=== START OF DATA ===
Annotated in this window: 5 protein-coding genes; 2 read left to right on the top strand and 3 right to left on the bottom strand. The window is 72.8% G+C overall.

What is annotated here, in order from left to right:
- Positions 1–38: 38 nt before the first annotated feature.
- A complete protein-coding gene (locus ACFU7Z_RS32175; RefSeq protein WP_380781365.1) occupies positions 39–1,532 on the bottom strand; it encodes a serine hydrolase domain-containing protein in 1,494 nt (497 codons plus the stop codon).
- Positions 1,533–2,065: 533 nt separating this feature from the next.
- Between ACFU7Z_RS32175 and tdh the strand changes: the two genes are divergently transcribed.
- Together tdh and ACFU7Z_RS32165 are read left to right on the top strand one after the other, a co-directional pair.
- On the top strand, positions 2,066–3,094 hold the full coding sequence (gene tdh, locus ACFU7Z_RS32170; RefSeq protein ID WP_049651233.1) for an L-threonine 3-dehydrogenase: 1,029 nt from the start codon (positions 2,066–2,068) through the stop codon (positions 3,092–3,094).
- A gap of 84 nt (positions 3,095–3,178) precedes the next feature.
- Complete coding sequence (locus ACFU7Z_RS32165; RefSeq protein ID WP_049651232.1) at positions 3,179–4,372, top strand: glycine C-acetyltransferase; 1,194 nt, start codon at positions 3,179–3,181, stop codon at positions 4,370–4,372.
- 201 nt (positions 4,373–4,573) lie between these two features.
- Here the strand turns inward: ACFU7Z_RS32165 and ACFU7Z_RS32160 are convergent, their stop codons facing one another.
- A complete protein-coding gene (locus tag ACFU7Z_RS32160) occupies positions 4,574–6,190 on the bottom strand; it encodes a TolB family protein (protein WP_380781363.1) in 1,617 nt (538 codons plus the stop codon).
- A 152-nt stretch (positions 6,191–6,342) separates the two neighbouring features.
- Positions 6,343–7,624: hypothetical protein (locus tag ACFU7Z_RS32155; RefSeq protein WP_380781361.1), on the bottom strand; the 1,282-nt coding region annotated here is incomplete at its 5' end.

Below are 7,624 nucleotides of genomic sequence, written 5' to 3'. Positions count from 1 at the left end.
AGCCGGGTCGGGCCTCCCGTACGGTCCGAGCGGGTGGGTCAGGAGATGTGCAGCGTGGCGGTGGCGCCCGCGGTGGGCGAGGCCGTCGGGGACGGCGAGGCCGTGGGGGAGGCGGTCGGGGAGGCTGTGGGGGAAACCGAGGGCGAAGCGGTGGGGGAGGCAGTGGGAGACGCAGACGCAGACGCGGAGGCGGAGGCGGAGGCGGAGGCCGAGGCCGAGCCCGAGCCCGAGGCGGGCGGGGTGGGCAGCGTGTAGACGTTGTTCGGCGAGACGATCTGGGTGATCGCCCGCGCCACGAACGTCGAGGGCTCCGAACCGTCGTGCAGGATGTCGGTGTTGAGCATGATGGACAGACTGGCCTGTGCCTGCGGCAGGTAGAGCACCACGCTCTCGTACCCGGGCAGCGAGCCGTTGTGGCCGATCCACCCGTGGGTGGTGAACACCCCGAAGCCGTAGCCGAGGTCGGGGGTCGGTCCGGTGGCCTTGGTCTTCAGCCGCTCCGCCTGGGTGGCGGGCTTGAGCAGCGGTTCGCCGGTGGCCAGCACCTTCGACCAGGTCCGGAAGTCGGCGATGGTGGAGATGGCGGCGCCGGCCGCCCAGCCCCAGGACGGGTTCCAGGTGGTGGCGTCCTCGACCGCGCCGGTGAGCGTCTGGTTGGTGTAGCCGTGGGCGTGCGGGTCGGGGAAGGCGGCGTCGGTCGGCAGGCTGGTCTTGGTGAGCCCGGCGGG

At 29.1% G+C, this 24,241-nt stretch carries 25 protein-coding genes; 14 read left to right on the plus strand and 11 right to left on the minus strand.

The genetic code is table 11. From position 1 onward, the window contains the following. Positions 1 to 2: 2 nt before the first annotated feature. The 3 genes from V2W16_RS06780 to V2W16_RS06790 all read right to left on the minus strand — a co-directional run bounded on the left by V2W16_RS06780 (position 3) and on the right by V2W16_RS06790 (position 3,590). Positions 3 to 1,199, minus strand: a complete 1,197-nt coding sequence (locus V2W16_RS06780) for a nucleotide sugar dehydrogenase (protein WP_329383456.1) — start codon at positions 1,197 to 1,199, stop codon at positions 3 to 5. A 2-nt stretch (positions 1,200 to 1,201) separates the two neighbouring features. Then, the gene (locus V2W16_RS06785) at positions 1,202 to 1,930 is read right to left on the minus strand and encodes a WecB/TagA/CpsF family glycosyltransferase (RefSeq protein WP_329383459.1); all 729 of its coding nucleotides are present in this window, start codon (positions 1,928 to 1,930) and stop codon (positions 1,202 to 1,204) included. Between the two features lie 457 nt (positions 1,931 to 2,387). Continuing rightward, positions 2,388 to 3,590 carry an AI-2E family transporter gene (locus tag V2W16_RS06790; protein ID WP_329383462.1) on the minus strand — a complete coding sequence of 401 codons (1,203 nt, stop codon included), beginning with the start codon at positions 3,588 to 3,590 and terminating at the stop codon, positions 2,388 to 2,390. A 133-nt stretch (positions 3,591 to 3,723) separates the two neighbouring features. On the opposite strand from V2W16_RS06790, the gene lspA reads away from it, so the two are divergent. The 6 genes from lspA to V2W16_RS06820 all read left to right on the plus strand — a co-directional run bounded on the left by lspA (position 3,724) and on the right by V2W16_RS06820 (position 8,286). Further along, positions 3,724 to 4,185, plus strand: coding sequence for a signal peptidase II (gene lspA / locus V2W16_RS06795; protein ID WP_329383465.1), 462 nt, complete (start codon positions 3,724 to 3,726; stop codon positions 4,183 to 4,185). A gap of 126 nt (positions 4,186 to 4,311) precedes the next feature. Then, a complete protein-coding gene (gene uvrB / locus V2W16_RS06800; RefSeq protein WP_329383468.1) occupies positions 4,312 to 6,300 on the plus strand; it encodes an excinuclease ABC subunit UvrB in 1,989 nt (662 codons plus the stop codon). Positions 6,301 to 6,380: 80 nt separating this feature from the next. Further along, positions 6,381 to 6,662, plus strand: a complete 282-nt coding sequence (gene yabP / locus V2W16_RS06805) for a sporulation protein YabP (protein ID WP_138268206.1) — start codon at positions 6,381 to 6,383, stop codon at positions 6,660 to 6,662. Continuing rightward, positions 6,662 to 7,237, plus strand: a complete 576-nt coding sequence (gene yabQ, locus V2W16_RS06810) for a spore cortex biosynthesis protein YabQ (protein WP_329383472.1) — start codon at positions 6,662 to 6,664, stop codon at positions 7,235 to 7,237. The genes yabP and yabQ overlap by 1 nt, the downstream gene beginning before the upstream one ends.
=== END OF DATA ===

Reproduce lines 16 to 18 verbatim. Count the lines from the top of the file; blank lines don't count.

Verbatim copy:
Below are 7,624 nucleotides of genomic sequence, written 5' to 3'. Positions count from 1 at the left end.
AGCCGGGTCGGGCCTCCCGTACGGTCCGAGCGGGTGGGTCAGGAGATGTGCAGCGTGGCGGTGGCGCCCGCGGTGGGCGAGGCCGTCGGGGACGGCGAGGCCGTGGGGGAGGCGGTCGGGGAGGCTGTGGGGGAAACCGAGGGCGAAGCGGTGGGGGAGGCAGTGGGAGACGCAGACGCAGACGCGGAGGCGGAGGCGGAGGCGGAGGCCGAGGCCGAGCCCGAGCCCGAGGCGGGCGGGGTGGGCAGCGTGTAGACGTTGTTCGGCGAGACGATCTGGGTGATCGCCCGCGCCACGAACGTCGAGGGCTCCGAACCGTCGTGCAGGATGTCGGTGTTGAGCATGATGGACAGACTGGCCTGTGCCTGCGGCAGGTAGAGCACCACGCTCTCGTACCCGGGCAGCGAGCCGTTGTGGCCGATCCACCCGTGGGTGGTGAACACCCCGAAGCCGTAGCCGAGGTCGGGGGTCGGTCCGGTGGCCTTGGTCTTCAGCCGCTCCGCCTGGGTGGCGGGCTTGAGCAGCGGTTCGCCGGTGGCCAGCACCTTCGACCAGGTCCGGAAGTCGGCGATGGTGGAGATGGCGGCGCCGGCCGCCCAGCCCCAGGACGGGTTCCAGGTGGTGGCGTCCTCGACCGCGCCGGTGAGCGTCTGGTTGGTGTAGCCGTGGGCGTGCGGGTCGGGGAAGGCGGCGTCGGTCGGCAGGCTGGTCTTGGTGAGCCCGGCGGG

At 29.1% G+C, this 24,241-nt stretch carries 25 protein-coding genes; 14 read left to right on the plus strand and 11 right to left on the minus strand.